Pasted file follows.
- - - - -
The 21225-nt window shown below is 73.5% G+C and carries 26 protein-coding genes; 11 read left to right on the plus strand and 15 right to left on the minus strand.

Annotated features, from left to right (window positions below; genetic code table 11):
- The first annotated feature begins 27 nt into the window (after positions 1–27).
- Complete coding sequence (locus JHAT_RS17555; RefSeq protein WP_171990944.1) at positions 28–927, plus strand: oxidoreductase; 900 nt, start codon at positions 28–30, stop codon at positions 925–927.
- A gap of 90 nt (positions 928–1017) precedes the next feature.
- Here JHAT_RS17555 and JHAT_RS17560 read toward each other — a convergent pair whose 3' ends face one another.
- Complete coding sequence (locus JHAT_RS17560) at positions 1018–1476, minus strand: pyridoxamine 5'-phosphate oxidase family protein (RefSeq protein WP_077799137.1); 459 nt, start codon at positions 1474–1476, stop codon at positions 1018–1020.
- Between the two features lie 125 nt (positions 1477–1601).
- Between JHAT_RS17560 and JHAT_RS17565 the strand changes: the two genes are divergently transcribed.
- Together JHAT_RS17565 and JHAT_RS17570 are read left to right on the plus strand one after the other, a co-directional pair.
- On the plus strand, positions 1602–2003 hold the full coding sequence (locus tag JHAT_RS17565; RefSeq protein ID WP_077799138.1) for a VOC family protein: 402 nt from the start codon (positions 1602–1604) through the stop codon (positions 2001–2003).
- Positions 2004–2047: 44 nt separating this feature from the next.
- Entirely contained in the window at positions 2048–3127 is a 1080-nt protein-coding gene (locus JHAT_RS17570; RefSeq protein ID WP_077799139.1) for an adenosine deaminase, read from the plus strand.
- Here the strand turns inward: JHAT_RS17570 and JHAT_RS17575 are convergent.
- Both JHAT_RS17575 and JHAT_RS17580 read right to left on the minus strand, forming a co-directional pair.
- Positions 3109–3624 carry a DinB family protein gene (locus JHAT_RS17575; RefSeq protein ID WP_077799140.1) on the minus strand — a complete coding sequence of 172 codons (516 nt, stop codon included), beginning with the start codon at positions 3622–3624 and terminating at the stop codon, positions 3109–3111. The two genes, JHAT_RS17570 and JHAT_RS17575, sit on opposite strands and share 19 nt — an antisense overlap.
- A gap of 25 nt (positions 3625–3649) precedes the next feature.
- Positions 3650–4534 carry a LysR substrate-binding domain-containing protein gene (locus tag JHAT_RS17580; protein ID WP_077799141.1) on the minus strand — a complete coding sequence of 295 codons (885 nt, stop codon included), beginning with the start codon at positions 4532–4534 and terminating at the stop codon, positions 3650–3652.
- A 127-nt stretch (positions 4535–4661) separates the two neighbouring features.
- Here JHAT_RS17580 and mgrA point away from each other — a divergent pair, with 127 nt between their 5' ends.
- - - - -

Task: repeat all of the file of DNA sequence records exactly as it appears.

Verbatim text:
The 21225-nt window shown below is 73.5% G+C and carries 26 protein-coding genes; 11 read left to right on the plus strand and 15 right to left on the minus strand.

Annotated features, from left to right (window positions below; genetic code table 11):
- The first annotated feature begins 27 nt into the window (after positions 1–27).
- Complete coding sequence (locus JHAT_RS17555; RefSeq protein WP_171990944.1) at positions 28–927, plus strand: oxidoreductase; 900 nt, start codon at positions 28–30, stop codon at positions 925–927.
- A gap of 90 nt (positions 928–1017) precedes the next feature.
- Here JHAT_RS17555 and JHAT_RS17560 read toward each other — a convergent pair whose 3' ends face one another.
- Complete coding sequence (locus JHAT_RS17560) at positions 1018–1476, minus strand: pyridoxamine 5'-phosphate oxidase family protein (RefSeq protein WP_077799137.1); 459 nt, start codon at positions 1474–1476, stop codon at positions 1018–1020.
- Between the two features lie 125 nt (positions 1477–1601).
- Between JHAT_RS17560 and JHAT_RS17565 the strand changes: the two genes are divergently transcribed.
- Together JHAT_RS17565 and JHAT_RS17570 are read left to right on the plus strand one after the other, a co-directional pair.
- On the plus strand, positions 1602–2003 hold the full coding sequence (locus tag JHAT_RS17565; RefSeq protein ID WP_077799138.1) for a VOC family protein: 402 nt from the start codon (positions 1602–1604) through the stop codon (positions 2001–2003).
- Positions 2004–2047: 44 nt separating this feature from the next.
- Entirely contained in the window at positions 2048–3127 is a 1080-nt protein-coding gene (locus JHAT_RS17570; RefSeq protein ID WP_077799139.1) for an adenosine deaminase, read from the plus strand.
- Here the strand turns inward: JHAT_RS17570 and JHAT_RS17575 are convergent.
- Both JHAT_RS17575 and JHAT_RS17580 read right to left on the minus strand, forming a co-directional pair.
- Positions 3109–3624 carry a DinB family protein gene (locus JHAT_RS17575; RefSeq protein ID WP_077799140.1) on the minus strand — a complete coding sequence of 172 codons (516 nt, stop codon included), beginning with the start codon at positions 3622–3624 and terminating at the stop codon, positions 3109–3111. The two genes, JHAT_RS17570 and JHAT_RS17575, sit on opposite strands and share 19 nt — an antisense overlap.
- A gap of 25 nt (positions 3625–3649) precedes the next feature.
- Positions 3650–4534 carry a LysR substrate-binding domain-containing protein gene (locus tag JHAT_RS17580; protein ID WP_077799141.1) on the minus strand — a complete coding sequence of 295 codons (885 nt, stop codon included), beginning with the start codon at positions 4532–4534 and terminating at the stop codon, positions 3650–3652.
- A 127-nt stretch (positions 4535–4661) separates the two neighbouring features.
- Here JHAT_RS17580 and mgrA point away from each other — a divergent pair, with 127 nt between their 5' ends.